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Pedestrian Priority
Ann Gardner | Via Latina

3D graphic of 11th Street Intersection - Existiing Conditions.
Clone at middle left behind tree.
Graphics from City website.
Click to enlarge.

When City Council returns from their August recess on September 18, they will review an updated downtown streetscape plan for approval, and identify which elements have priority for construction early next year. The updated Plan, vetted at different stages by the community since March and under the direction of the original 1996 consultant Spurlock Landscape Architects, covers both sides of Camino del Mar from 9th to 15th streets. As we go to press the consultant is reviewing which elements of the two draft concepts presented to Council and the community in July were most favored. It is expected that the final recommended plan will be a hybrid of both.

3D graphic of 11th Street Intersection - Concept B.
Clone at middle left behind tree.
Click to enlarge.

Generally Concept A is “narrower in scope leaving existing curb and sidewalk placement” as is, except for changes required to address safety concerns such as improved pedestrian crosswalks and wider medians to accommodate more landscaping and pedestrian refuge islands. Concept B adds consistent sidewalk material throughout the corridor, enhanced paving in pedestrian crosswalks, a raised cross walk at one mid-block crossing, green painted bicycle lanes and a scramble crossing at 15th and Camino del Mar, for example. Feedback from both residents and businesses has favored implementation of as many of both concept elements as possible as soon as possible. There appears to be a groundswell for making Camino del Mar a more park-like, safer route for residents and visitors alike, and to make the changes a priority.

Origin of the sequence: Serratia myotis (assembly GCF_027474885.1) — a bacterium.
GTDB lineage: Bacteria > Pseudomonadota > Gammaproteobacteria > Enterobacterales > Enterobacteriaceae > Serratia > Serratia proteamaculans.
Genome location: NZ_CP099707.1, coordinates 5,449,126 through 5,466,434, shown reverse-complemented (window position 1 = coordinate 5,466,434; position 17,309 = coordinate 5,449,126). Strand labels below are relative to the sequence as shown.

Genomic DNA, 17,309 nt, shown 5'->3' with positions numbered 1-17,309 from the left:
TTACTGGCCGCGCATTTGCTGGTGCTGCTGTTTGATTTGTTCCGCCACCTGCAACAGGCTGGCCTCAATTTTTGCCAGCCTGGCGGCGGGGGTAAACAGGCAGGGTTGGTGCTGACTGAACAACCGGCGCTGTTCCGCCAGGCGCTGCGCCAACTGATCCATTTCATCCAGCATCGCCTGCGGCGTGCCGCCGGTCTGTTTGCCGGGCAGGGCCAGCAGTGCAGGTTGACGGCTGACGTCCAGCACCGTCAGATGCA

Streetscape Concept B at 11th Street Intersection.
Click to enlarge.


The Del Mar Village Association and the City’s Sustainability Advisory Board provided significant input at Council meetings: DMVA’s top stated goals were to improve pedestrian walkability with contiguous sidewalks and creative hardscaping; improve intersections with bulb-outs and better lighting; improve bike lanes and park-like social gathering spaces. The Association “strongly recommended” that the Streetscape Project …should include all the proposed “Have to Do” measures in the City’s early presentations but also ‘include as many Nice To Do’ measures as can be accomplished during the first phase of implementation.”

The Sustainability Board emphasized that safety for pedestrians and bicyclists, instead of catering only to the automobile, was paramount. “We need a better balance,” their statement reads. “Most city planning seems to be in service to cars; where to park them, how to get them from point A to point B faster, how many can go here or there. It creates an environment of impoverished awareness where we no longer notice little more than the vehicles in front of us.” They emphasized traffic calming features that make the road appear narrower, slow traffic, and improve pedestrian safety. Addressing sustainability issues SAB asked the consultant to consider raised pedestrian crossings as speed reduction devices instead of stop signs “thereby increasing fuel efficiency by reducing accelerations and idling time. Pedestrian crossings as traffic control would benefit from lighted warning indicators to improve safety with minimal energy impacts, similar to the solar-powered pedestrian crossing recently installed near North Beach.”
The preferred plan is expected to be available on the city website a couple of days before the September 18 Council meeting.





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